Cairngorms National Park

Uath Lochans from Farleitter Crag, Kingussie

Discover your wild side competition

21st March 2011

“For an increasing number of people the word ‘wildness’ is symbolic of a landscape that is untamed, remote, spiritually uplifting and mercifully free of the excesses of mankind. Look down into Gleann Guiseachean from the heights of Beinn Bhrotain, or stand at the head of Loch Avon and gaze up at the great crags of the Sticil and you’ll know what I mean. For many people, ‘wildness’ offers them a sanctuary, a haven, somewhere they can escape the growing pressures of burgeoning urbanisation. Such places are precious beyond value.” Cameron McNeish.

What is Wildness and what does it mean to you? That’s the question being asked by the Cairngorms National Park Authority (CNPA) as it launches a new competition today (Monday, 21 March 2011).

The experience of Wildness is considered a special quality of the Cairngorms National Park – the strength and nature of which varies across the Park. The CNPA wants people to submit a poem, photograph or picture that best illustrates what wildness is for them.

CNPA Senior Heritage Officer, Matthew Hawkins, explained: “Wildness is the experience felt when in a wild place. Everyone’s idea of what wildness is and where it’s found will be different – for some it will be found in their own back garden, for others it’s in a rugged mountain landscape or deep inside a natural pine wood.

“Whether a photograph, poem or a piece of artwork, we want everyone young and old to tell us what wildness in the Cairngorms National Park means to them. This will help us better understand the places in the Park that are special to people and why and what it means to people who live or visit here.”

The Wildness competition coincides with the start of a consultation on Supplementary Planning Guidance in relation to Wildness. Supplementary Planning Guidance has been produced to expand on the detail of some of the policies in the recently adopted Cairngorms National Park Local Plan and will be used when assessing planning applications.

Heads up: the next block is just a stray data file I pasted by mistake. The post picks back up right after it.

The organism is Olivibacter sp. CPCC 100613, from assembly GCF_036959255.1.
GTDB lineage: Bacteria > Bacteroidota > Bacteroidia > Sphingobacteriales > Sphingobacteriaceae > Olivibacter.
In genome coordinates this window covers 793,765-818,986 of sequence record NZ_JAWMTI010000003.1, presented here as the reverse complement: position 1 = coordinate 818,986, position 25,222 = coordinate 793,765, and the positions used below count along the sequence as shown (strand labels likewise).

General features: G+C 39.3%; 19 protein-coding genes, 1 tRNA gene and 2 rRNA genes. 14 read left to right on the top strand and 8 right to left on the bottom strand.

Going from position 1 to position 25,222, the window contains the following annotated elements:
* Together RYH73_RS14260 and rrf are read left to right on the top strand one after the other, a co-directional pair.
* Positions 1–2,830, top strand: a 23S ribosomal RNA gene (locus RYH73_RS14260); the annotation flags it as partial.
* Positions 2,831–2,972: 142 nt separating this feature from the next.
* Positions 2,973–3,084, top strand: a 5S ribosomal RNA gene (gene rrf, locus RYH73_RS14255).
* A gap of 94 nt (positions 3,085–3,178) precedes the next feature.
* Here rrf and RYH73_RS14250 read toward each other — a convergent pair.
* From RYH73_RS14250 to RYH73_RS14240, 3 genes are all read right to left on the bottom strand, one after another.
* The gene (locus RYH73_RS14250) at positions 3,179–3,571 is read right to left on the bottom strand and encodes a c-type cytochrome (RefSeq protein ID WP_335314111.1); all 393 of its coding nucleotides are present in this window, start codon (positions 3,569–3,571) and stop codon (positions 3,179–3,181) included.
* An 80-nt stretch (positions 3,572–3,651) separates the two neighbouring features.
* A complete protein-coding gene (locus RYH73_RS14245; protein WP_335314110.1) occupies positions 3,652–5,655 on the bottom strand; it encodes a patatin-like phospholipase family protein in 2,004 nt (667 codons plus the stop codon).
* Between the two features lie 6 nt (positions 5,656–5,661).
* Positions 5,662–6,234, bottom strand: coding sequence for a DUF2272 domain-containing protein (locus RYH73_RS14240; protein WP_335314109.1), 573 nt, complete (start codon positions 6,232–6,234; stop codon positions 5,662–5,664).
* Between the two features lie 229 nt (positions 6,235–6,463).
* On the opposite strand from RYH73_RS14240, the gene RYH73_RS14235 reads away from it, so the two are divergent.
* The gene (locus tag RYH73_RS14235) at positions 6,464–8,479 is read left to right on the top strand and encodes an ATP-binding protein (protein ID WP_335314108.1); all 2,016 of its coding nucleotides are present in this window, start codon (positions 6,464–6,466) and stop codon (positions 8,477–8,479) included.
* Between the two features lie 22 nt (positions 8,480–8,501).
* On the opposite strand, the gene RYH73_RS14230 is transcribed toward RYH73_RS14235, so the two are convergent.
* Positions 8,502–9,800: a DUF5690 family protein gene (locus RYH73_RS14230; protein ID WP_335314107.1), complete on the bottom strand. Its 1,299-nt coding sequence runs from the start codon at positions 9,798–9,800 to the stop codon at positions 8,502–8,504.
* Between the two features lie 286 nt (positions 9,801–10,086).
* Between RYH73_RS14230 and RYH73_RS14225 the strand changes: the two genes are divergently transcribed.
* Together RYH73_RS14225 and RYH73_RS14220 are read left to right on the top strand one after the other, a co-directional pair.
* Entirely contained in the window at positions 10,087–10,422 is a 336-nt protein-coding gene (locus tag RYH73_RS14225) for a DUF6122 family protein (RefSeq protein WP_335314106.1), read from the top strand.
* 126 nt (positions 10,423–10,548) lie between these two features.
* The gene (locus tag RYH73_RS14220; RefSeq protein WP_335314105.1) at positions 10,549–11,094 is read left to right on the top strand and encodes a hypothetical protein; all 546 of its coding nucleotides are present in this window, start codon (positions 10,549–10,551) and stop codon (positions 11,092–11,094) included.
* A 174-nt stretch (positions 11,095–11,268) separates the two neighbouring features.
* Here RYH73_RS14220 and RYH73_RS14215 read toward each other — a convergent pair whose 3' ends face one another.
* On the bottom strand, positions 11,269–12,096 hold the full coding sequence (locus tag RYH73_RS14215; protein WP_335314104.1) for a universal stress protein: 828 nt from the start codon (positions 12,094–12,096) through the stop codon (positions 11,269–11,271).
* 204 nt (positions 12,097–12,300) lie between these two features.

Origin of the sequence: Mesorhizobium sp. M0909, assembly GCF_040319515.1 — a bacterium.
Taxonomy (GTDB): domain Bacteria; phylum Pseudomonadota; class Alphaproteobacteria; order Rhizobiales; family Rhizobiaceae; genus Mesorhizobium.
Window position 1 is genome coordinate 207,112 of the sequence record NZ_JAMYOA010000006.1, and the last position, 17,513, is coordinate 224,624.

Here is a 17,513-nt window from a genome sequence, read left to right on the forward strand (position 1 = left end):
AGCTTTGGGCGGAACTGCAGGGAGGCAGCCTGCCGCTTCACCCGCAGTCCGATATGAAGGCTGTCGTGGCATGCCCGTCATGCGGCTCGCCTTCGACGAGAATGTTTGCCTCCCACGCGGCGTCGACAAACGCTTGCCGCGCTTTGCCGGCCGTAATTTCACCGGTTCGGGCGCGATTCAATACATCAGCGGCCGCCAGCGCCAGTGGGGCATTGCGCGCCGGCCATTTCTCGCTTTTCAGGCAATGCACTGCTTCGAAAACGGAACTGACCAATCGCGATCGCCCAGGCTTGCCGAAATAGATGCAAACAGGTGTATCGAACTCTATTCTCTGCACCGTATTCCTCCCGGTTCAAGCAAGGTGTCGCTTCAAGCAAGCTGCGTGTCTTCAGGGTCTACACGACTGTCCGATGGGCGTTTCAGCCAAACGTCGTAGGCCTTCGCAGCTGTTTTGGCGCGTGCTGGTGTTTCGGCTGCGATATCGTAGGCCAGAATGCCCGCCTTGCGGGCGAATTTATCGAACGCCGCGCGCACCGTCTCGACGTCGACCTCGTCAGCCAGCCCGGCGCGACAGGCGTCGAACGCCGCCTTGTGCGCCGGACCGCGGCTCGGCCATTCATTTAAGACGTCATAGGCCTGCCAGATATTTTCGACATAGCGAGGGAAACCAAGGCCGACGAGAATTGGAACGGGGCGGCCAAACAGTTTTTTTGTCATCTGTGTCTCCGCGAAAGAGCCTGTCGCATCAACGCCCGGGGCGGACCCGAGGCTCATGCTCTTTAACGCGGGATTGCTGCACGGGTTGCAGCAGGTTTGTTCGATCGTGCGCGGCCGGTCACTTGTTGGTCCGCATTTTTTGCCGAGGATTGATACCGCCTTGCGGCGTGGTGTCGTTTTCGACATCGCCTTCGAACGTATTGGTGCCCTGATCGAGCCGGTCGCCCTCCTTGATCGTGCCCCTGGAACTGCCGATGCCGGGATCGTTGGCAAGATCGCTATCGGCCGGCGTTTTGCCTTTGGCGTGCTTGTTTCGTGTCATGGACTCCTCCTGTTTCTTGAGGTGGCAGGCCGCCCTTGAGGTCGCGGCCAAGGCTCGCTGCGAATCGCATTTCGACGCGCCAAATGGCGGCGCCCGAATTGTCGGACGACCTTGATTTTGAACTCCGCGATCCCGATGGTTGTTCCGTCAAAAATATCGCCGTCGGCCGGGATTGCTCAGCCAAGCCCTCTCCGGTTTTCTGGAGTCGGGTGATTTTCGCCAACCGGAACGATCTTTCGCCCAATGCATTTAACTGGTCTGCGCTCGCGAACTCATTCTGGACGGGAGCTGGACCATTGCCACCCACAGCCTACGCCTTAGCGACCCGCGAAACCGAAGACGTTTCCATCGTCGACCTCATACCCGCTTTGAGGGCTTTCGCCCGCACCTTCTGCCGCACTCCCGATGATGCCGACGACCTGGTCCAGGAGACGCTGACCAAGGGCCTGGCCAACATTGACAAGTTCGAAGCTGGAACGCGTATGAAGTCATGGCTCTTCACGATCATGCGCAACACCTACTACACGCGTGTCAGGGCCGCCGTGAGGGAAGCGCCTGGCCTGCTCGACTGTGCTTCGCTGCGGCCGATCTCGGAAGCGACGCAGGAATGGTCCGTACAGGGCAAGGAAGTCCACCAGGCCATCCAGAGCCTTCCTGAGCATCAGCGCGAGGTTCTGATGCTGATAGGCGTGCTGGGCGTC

Everyone is encouraged to get involved in the consultation on Wildness whether it’s through the competition or by taking part in the consultation in the more traditional way.

CNPA Board Member, Gregor Hutcheon, added: “Whilst few places can claim to be truly wild or untouched by man, there are many special places within the Cairngorms National Park where it is possible to escape modern life and feel nature in its raw and untamed majesty. If we are to better protect this special quality, we need you to tell us what really matters and why.

“Is it the darkness of the night sky or the sense of tranquillity that most inspires that feeling of wildness? Or is it those places unfettered by the clutter of modern development – pylons, roads or buildings – that matter most? Get involved in this competition and have some fun whilst contributing to the consultation and helping us with our task of looking after the special qualities of the Park for future generations to enjoy and appreciate.”

Taking part in the John Muir Award scheme is another way to connect with wild places and explore what they mean to you and the National Park. John Muir Award Manager and CNPA Outdoor Learning Officer, Al Smith, said: “A sense of wildness is something many have had the chance to explore through the John Muir Award. To date, more than 10,000 people have gained awards in the Cairngorms National Park and it’s great to see another opportunity for people to share their experiences and how they feel about this special place.”

Entries will be used to illustrate people’s perception of wildness in the Cairngorms National Park and raise awareness of the special qualities of the Park.

The four categories are:

  • 16 and under poem
  • 16 and under photograph or picture
  • Adult (over 16) poem
  • Adult (over 16) photograph or picture

The winner of each category will be presented with a £30 book token.

To help get the creative juices flowing, colour maps showing varying degrees of wildness in the National Park can be viewed in in the Wildness SPG, pages 8 & 9.

Competition entries should be clearly marked Wildness Competition and sent to Catriona Campbell, CNPA, 14 The Square, Grantown-on-Spey, PH26 3HG before the closing date of 29 April 2011. Please make sure your name, age, address and a contact phone number are written on the back of your entry. Please note it will not be possible to return entries and by submitting an entry you agree to the CNPA using it in documents and promotional material.

If you would like to take part in the consultation on Wildness (but not be part of the competition) please see our web page or contact the CNPA offices in Grantown-on-Spey tel: 01479 873535 or Ballater tel: 013397 53601 or email us.